Prof Osmo Tervonen is a professor and a senior radiologist at Oulu University Hospital in Finland. He is also a partner in Parasmed – a Nairobi based medical device distributor, which provides access to emerging medical technologies to the countries in the East African region.
In his interview with Oxipit, prof Tervonen shares his views on AI in healthcare and AI’s role in the field of value based medicine.
At Oulu University Hospital you were among the early adopters of Oxipit AI medical imaging software. What enticed you to trial it in the first place?
I was certain that AI will change the way how things are done in medicine, especially in diagnostic imaging.
I was attracted to this field in scientific, as well as philosophical terms. AI gives us certain insights on the inner workings of our brain, where intelligence and consciousness is hiding. Perhaps it is the first time in history where we have this outside mirror to look inwards.
Basing the ideas on the works of Ludwig Wittgenstein, or Kurt Gödel and Alan Turing who advanced the thought towards mathematical description for reality, and by combining philosophy with math, we can describe the world in an exact way.
What was your experience with AI deployments so far and AIs impact on medical imaging workflow?
When I am teaching medical students, I am priming this concept that doctors will become quality controllers for AI systems. Take medical imaging as an example. Most of the time it is routine screening. You do not need human brain capabilities to deal with routine things.
Looking towards the future, perhaps only 10% of screenings will require in-depth human involvement, while doctors act as quality controllers for underlying technological diagnostic framework.
We have trialed AI software for reporting plain chest radiographs, which is the most routine task in medical imaging. In addition, we are discussing a new framework for screenings in an emergency setting, where we could benefit from rapid AI responsiveness. Also the primary care setting, where most of the cases feature no abnormalities.
Considering your experience with Parasmed, what are the differences for AI adoption in developed and the developing country setting?
I recently read a study on Kenyan radiologist opinion towards AI. While as in the developed countries a few of them had firsthand experience with AI tools, yet the general acceptance is more positive. AI in healthcare could present a leapfrog technology for the developing world, which could help bridge the gap of quality of care.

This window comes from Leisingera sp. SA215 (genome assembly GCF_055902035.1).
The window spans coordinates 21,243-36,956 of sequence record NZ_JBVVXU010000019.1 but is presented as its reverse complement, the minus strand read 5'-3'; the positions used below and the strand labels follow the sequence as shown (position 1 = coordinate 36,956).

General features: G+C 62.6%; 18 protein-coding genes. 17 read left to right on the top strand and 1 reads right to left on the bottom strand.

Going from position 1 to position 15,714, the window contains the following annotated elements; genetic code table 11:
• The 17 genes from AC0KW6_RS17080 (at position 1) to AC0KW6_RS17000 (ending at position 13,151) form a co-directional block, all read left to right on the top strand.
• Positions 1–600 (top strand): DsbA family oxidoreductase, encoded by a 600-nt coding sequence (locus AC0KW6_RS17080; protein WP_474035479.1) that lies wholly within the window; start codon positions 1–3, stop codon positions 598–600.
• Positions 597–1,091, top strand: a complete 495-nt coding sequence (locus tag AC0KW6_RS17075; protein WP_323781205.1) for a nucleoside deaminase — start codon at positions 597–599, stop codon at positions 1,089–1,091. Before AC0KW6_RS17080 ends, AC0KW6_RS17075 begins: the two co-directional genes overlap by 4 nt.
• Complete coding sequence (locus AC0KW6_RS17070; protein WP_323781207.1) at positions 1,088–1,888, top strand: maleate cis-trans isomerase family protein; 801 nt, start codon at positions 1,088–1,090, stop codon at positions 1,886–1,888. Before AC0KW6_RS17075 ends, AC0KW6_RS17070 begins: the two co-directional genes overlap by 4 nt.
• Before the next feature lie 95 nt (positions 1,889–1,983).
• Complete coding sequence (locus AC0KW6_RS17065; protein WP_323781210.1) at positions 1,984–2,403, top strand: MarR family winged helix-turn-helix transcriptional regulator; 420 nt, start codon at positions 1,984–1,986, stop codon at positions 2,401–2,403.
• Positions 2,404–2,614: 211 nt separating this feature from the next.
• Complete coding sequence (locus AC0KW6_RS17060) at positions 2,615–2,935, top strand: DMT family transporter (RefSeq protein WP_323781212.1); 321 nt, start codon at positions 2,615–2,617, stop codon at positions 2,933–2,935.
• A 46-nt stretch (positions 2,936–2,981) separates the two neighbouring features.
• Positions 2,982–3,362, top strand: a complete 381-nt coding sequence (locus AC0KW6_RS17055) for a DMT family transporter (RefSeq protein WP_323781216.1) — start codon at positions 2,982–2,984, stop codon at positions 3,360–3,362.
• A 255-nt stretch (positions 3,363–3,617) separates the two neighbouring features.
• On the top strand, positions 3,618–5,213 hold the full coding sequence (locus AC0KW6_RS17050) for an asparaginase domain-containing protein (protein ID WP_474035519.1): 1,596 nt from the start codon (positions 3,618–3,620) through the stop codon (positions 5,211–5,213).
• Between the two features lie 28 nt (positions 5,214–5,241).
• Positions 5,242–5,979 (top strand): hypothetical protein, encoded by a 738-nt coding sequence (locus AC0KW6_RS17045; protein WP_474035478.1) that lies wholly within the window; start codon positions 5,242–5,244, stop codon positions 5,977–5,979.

If you take large urban areas like Nairobi as an example, you have many similarities to a developed country setting. Here the primary goal for AI tools could be routine quality control of diagnostic performance.
Radiology specialists are hard to come by in rural and remote areas. However, there is an additional roadblock in terms of infrastructure: using film for X-ray, no PACS platform or lack of connectivity between systems.
In addition, you need a high trust society to advance medical care. We aim for successful local pilots of AI solutions and local advocacy to support wider adoption.
Five years ago the general media narrative said that AI will leave radiologists broke and jobless. Things have not turned out that way. On a more serious note, are you satisfied with the pace of AI? Are we there where we expected to be?
I was very optimistic 5 years ago, when I was applying for research grants. Safe to say, everything is not moving as fast as we expected. Yet I don’t think AI is to blame.
The speed of change has more to do with the healthcare system, the way of thinking here. More advancements should be taken towards value based medicine, where the quality of service, availability levels, costs and patient outcomes should all be taken into account.
Can AI outperform a radiologist? The framing of this question is wrong. In certain cases it can, in certain it cannot. Yet it is an impossible task to hunt for the perfect score and the perfect AuC percentage. Being 100% right all the time is not the point. We have to calculate the always-on rapid availability in certain settings, routine task automation in others, cost aspects, and measure holistically whether quality of care and patient outcomes are affected.
I would consider a controlled study in terms of how low AuC performance can go before any impact on quality of care or patient outcomes are noticeable. Fixation on diagnostic perfection is self-defeating. It is only a single point in a value chain of healthcare decisions, protocols and services.
AI can already play an important role in value based medicine. And it is up to the next generation of medical specialists and healthcare managers to consider the big picture and make this transformation.